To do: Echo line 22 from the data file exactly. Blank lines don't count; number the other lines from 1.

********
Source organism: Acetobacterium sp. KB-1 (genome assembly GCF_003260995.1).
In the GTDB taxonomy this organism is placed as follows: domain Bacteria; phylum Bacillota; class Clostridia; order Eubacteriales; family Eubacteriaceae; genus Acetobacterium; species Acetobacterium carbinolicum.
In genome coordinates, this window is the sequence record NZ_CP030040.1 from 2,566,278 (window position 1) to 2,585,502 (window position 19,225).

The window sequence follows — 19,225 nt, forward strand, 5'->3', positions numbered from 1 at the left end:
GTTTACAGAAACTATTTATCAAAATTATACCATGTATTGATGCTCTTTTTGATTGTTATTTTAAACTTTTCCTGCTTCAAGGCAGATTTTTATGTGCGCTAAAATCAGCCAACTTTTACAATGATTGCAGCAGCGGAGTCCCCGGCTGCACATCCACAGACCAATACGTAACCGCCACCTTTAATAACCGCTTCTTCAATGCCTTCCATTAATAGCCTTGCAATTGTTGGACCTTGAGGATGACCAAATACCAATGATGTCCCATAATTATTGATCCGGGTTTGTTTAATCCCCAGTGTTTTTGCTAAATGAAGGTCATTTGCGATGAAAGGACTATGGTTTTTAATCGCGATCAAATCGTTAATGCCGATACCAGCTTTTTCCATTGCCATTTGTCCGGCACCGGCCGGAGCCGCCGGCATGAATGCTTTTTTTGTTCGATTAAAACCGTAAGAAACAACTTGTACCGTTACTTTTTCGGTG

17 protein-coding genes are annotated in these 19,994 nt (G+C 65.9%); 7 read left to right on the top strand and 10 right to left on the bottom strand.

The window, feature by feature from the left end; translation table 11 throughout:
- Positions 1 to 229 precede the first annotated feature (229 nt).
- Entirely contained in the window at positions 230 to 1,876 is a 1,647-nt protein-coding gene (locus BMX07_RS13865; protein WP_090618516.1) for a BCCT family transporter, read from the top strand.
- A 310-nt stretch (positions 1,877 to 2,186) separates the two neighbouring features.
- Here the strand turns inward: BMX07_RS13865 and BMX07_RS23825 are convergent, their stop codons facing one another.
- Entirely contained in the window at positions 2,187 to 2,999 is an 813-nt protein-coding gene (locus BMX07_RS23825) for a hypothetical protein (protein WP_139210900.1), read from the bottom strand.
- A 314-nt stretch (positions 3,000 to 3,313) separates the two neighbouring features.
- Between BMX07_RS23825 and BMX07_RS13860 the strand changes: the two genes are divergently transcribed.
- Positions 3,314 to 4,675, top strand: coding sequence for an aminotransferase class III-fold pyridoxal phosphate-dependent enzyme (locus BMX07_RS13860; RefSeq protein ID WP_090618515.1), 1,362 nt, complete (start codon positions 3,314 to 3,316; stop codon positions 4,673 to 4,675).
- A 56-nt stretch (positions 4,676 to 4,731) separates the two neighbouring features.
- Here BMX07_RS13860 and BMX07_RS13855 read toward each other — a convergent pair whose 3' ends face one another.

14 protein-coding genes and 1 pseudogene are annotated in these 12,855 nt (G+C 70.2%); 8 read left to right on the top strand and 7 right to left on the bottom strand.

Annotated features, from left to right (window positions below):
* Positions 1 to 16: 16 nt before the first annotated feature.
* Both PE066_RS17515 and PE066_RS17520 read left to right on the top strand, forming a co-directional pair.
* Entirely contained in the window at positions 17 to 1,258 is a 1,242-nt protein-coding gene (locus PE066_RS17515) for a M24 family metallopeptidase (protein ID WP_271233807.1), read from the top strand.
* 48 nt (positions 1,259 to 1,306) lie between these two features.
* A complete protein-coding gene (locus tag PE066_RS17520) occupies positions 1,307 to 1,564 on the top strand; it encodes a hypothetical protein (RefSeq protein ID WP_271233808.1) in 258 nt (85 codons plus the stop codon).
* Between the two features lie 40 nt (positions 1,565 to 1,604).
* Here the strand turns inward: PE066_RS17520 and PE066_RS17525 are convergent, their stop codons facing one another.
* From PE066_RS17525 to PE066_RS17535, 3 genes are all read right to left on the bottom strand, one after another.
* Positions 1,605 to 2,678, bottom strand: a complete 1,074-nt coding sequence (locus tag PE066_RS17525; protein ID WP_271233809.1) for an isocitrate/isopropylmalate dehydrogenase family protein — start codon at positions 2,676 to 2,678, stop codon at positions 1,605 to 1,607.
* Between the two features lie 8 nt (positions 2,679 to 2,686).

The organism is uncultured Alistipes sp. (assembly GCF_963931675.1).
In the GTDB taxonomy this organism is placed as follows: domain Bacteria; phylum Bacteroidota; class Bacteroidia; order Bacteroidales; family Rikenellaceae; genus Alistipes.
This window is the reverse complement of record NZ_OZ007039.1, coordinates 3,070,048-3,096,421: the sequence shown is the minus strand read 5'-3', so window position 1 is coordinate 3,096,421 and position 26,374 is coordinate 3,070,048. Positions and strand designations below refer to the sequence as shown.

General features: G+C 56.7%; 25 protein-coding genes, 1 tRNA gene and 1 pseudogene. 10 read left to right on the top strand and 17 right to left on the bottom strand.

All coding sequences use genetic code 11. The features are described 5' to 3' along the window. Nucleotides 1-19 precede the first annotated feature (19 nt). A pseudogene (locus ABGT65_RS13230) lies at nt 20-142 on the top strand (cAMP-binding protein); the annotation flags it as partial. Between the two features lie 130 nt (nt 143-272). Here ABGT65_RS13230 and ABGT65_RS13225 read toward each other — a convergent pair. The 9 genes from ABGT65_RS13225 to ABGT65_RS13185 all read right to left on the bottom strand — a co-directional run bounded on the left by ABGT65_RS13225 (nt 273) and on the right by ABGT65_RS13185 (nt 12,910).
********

* Entirely contained in the window at positions 17 to 1,258 is a 1,242-nt protein-coding gene (locus PE066_RS17515) for a M24 family metallopeptidase (protein ID WP_271233807.1), read from the top strand.